Earth Day is an annual event, celebrated on April 22, on which events are held worldwide to demonstrate support for environmental protection.  The global theme for this years’ event is “Green Cities” with a focus on three key elements, Green buildings, Energy and Transportation. However, for the celebration of this event in Ghana, the global theme has been adapted to give it a more national focus, in line with urgent environmental concerns of the Ghanaian society. The theme for the national event is therefore “Our Forests in harmony with our Cities”. The theme was chosen in view of the important role our forests play in terms of being not only repositories of biodiversity but the ecosystem services they provide especially their role as carbon sinks and sources of drinking water for our cities and rural communities. It is estimated that about half of all CO2 emissions from human activity are swiftly absorbed by the two major natural reservoirs of carbon on the earth’s surface: forests and oceans. Our cities would be a lot warmer without this free service from nature and preserving these “carbon sinks” is vital to slowing the pace of climate change.

Despite their paramount importance forest areas in Ghana and in most places in West Africa are faced with numerous challenges and threats and are diminishing at an alarming rate. As a country we are faced with key issues of increasing degradation of our forest resources and increasing threats from a growing population’s need to use the land space for other productive purposes.

Due to the immense and dramatic effects these problems pose for our survival as a people, A Rocha Ghana, in partnership with the Regional Environmental Office of the U.S. Embassy in Ghana are collaborating to organize this years’ Earth Day to highlight the potentials of our forests as well as the threats facing them. Ultimately, we aim to use this years’ Earth Day celebration to share our knowledge, and to educate our communities and civil society and to inspire them to join us in protecting our forest areas, especially those closest to our big cities.

For this reason, the Atewa Forest Reserve in the Eastern Region of Ghana has been chosen as the site of focus. Atewa is one of the largest remaining blocks of tropical forest which lie closest to the city of Accra. It has been described as one of the healthiest and most important ecosystems in West Africa. The forest has long been recognized as a nationally important reserve which delivers a variety of ecosystem services and benefits whose economic value cannot be matched. It shelters the headwaters of three major rivers in Ghana; the Ayensu, Birim and Densu Rivers - which provide drinking water for a large number of both urban and rural dwellers in parts of Accra, Oda, Koforidua and Kade. The bio-diverse forest also supports an exceptional number of rare plants and animals of global and national importance.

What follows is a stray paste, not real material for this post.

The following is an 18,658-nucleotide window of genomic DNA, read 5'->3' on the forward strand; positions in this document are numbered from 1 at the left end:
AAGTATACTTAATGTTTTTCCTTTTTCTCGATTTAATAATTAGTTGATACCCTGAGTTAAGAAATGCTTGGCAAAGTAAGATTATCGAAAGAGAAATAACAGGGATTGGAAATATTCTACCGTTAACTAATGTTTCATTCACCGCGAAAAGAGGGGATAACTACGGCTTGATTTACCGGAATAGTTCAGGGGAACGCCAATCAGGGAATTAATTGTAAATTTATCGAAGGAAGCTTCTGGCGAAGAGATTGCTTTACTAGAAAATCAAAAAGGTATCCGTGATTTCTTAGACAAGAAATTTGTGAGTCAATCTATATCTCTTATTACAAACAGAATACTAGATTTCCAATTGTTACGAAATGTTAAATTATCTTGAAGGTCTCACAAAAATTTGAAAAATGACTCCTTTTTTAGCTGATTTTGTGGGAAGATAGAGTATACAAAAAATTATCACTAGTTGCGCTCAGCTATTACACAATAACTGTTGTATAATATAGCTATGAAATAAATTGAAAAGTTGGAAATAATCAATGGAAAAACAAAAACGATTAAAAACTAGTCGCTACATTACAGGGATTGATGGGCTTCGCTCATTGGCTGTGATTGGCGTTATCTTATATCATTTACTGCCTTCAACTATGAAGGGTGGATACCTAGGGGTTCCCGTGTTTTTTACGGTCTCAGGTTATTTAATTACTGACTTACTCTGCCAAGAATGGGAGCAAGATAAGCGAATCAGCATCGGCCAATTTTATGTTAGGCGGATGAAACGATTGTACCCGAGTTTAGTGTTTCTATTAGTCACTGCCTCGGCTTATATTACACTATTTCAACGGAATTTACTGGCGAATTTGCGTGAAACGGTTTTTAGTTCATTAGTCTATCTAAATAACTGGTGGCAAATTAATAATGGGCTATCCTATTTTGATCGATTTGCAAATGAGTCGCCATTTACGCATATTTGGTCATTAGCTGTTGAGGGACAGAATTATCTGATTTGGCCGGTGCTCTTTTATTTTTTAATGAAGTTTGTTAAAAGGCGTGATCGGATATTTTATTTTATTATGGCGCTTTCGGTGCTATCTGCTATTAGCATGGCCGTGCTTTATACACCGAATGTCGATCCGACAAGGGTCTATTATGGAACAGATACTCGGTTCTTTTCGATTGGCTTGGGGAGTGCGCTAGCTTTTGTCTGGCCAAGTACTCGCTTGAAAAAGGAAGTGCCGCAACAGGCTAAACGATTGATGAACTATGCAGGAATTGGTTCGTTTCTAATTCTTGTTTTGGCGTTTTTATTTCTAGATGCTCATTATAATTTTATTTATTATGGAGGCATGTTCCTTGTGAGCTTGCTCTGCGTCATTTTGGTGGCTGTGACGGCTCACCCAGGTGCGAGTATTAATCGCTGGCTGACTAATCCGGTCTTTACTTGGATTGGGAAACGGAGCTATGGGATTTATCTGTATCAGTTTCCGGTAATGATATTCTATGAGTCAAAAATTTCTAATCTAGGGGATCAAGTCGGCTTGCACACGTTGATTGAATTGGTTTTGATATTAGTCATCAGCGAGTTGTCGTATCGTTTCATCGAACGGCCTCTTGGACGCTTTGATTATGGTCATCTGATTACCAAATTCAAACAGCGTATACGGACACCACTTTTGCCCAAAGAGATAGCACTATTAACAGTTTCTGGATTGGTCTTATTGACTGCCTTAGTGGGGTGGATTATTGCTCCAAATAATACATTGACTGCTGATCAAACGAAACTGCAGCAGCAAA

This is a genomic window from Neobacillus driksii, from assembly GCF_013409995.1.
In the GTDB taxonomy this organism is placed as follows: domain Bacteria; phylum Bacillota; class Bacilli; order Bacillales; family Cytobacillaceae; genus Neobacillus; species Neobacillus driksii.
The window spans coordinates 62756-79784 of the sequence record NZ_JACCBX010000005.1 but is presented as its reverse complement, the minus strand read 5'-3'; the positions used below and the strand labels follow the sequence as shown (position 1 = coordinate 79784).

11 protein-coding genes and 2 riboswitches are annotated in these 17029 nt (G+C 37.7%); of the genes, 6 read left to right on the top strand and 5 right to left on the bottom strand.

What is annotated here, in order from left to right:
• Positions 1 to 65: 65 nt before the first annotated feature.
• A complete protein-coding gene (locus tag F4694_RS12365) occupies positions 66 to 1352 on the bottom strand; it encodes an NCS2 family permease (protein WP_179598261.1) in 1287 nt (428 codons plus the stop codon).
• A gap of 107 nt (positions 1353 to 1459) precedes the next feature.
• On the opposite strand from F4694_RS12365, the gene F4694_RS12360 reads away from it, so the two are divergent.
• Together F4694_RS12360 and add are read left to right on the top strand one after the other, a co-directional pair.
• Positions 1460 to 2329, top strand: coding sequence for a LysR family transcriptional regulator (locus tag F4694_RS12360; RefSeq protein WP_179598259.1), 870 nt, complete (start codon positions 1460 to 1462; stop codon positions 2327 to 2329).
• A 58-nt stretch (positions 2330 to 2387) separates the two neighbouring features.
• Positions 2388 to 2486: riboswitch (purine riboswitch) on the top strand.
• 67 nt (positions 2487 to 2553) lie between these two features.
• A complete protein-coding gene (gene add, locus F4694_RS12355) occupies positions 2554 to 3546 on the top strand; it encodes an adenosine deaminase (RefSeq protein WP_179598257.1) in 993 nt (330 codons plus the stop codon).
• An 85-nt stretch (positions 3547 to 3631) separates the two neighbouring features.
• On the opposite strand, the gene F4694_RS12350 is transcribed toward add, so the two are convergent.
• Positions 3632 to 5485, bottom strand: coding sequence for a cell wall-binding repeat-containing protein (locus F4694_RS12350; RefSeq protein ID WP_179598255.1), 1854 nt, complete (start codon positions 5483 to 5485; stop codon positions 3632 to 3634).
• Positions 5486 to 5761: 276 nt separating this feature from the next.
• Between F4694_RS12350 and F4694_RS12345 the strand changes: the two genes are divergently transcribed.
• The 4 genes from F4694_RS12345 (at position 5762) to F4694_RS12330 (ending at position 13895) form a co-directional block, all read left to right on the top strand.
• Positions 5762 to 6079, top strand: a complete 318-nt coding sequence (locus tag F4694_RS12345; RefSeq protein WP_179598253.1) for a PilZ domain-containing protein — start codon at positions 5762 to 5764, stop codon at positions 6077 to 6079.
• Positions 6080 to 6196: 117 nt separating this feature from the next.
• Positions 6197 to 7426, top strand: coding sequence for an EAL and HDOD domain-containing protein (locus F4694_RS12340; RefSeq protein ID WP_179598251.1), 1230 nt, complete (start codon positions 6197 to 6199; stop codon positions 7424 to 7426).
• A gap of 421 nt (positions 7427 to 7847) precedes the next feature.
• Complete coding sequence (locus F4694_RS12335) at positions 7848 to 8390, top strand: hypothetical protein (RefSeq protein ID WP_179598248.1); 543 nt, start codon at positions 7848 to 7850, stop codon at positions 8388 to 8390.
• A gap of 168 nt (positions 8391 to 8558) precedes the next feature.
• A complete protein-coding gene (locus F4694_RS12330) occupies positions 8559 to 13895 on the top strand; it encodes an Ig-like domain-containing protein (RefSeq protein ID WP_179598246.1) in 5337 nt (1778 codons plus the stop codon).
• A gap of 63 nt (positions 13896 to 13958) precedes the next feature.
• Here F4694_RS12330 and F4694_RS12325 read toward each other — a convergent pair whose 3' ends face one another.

Regardless of its critical nature, Atewa is faced with many challenges including ever persistent pressure for commercial bauxite mining, illegal artisanal mining in the fringe communities, illegal chainsaw logging, bushmeat hunting and farm encroachment. Unfortunately some of these environmental issues are also being replicated throughout the expansive forest landscape in Ghana. This poses serious risks to the ecological integrity of the forests and the provisioning services they offer, especially their role in absorbing CO2 emissions from cars, industry and other human activity in our cities, rights of all to clean air, potable drinking water, food and medicine.  Our past and future and our wellbeing as a people is therefore tied to the millions of acres of forests that cover our nation.  We therefore urge you to join us in our quest to save this forest and other forests for today and for posterity.   


The purpose of for the symposium is to share our knowledge and educate our communities and students and inspire them to join us in protecting our forest environment. Experienced scientists, practitioners and professionals will speak on the following issues

  • Forests and trees for healthy cities; The prospects and challenges for Atewa
  • Biodiversity Importance of Atewa Forest Reserve – the role of forest birds
  • Amphibians as key components of biodiversity – Atewa forest reserve in focus
  • Current State of water in Ghana and Why Atewa is critical

After each presentation there will be opportunities for questions, contributions and discussions from students and all stakeholders gathered.

Come join us and lets inspire tomorrow today. Save Atewa Forest Now!!!!


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